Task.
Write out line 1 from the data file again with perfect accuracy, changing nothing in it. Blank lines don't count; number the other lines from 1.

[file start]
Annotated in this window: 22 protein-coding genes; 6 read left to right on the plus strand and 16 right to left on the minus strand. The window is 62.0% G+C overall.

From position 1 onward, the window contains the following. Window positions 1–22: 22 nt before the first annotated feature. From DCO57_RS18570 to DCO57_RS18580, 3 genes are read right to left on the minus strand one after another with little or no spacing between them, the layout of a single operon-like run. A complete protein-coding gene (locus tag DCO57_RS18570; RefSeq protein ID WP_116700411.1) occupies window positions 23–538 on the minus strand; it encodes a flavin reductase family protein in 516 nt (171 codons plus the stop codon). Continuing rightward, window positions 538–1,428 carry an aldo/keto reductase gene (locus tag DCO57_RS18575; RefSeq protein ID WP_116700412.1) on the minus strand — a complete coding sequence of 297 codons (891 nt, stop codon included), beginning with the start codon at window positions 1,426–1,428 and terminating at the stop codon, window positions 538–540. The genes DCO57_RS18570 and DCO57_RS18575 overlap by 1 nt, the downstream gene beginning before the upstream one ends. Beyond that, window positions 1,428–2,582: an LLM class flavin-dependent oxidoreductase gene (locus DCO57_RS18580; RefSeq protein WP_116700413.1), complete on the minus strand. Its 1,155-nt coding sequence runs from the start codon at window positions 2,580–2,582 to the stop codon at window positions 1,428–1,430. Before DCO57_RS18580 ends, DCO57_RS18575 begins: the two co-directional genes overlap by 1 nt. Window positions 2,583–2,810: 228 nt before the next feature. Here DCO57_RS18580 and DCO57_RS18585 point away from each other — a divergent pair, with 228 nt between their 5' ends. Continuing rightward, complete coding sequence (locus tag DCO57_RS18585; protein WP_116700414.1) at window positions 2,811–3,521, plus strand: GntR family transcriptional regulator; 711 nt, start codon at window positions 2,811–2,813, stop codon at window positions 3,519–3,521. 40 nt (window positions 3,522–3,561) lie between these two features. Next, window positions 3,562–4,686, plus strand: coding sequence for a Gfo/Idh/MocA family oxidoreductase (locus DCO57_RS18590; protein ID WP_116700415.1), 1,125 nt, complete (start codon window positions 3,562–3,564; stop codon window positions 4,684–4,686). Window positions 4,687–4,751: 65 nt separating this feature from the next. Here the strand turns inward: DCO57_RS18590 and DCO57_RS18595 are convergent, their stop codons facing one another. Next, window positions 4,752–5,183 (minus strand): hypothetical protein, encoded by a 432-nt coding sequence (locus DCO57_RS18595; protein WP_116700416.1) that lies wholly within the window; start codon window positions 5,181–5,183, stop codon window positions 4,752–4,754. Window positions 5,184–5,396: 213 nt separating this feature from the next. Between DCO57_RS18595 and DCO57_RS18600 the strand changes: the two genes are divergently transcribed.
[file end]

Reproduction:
Annotated in this window: 22 protein-coding genes; 6 read left to right on the plus strand and 16 right to left on the minus strand. The window is 62.0% G+C overall.